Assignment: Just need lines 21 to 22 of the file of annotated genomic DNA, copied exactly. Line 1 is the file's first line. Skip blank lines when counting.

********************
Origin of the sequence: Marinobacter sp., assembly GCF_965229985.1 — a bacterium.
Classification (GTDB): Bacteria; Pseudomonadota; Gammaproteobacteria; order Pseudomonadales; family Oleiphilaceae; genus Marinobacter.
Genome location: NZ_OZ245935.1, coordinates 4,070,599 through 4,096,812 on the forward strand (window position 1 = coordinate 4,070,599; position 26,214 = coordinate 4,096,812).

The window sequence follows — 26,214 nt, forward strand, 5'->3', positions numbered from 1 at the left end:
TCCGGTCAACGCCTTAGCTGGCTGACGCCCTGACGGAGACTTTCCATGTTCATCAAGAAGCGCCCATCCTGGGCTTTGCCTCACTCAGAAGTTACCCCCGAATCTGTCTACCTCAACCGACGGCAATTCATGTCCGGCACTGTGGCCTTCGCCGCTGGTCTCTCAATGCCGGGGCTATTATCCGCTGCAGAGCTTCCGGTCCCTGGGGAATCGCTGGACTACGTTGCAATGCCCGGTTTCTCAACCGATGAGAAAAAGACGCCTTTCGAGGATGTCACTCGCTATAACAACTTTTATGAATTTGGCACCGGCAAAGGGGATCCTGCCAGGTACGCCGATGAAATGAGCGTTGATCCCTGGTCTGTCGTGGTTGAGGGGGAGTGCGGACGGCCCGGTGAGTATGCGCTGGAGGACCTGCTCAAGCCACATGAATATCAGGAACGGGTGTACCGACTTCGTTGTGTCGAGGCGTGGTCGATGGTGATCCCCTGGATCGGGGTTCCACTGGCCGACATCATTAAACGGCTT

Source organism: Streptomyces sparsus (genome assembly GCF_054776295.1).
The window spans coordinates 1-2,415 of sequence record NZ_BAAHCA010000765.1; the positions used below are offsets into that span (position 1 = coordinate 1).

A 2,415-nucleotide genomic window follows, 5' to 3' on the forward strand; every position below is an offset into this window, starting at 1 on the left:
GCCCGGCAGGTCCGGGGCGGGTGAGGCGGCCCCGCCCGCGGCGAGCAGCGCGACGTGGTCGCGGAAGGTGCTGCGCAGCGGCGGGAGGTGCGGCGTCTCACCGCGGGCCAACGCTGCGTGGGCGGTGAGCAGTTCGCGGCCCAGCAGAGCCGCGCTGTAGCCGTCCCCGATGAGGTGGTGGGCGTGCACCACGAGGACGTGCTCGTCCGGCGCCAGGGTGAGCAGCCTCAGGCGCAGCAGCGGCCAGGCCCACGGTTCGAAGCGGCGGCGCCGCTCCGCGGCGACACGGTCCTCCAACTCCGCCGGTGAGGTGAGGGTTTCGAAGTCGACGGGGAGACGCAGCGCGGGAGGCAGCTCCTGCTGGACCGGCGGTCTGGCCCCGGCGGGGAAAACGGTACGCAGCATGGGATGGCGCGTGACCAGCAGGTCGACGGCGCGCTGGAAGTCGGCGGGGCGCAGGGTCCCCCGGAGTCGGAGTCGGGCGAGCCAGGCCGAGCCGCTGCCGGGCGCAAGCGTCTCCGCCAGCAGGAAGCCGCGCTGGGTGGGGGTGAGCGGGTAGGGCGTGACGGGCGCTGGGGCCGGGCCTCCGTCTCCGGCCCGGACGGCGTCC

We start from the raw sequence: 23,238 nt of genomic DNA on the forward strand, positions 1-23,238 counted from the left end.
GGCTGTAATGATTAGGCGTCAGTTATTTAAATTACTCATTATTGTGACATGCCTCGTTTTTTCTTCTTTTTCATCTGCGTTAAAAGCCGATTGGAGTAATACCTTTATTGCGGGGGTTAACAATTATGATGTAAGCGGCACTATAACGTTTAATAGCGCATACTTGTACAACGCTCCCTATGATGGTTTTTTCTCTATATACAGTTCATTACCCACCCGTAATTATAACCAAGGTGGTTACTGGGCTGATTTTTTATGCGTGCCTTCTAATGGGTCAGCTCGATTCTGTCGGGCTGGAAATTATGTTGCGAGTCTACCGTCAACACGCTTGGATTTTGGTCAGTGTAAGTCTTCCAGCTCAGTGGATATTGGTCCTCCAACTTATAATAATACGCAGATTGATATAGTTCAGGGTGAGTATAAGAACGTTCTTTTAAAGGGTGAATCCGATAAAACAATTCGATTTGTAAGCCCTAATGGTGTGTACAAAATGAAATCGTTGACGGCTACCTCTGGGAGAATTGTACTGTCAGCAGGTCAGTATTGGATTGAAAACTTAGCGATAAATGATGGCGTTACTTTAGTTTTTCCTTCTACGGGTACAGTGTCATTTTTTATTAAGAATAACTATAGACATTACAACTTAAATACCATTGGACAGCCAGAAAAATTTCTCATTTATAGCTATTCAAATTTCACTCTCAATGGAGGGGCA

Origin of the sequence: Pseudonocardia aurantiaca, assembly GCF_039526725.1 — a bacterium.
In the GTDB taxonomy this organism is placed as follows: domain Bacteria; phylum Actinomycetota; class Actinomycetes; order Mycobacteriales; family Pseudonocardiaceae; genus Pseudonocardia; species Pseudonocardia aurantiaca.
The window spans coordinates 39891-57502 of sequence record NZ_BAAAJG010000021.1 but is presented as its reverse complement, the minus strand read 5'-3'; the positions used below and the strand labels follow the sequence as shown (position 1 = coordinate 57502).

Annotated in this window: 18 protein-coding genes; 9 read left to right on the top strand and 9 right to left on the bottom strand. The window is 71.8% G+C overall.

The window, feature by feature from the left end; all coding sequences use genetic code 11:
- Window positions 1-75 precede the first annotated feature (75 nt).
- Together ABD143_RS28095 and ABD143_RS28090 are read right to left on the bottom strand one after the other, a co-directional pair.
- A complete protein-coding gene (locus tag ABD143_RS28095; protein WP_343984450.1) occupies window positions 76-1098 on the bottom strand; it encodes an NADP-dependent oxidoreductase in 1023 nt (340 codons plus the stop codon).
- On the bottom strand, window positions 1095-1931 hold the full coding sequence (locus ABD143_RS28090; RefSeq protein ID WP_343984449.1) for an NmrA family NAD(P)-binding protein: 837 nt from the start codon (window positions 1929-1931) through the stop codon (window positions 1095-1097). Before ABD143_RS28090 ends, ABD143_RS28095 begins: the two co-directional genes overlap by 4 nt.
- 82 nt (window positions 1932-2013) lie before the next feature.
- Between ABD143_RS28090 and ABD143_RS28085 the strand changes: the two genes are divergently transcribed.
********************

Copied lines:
- 82 nt (window positions 1932-2013) lie before the next feature.
- Between ABD143_RS28090 and ABD143_RS28085 the strand changes: the two genes are divergently transcribed.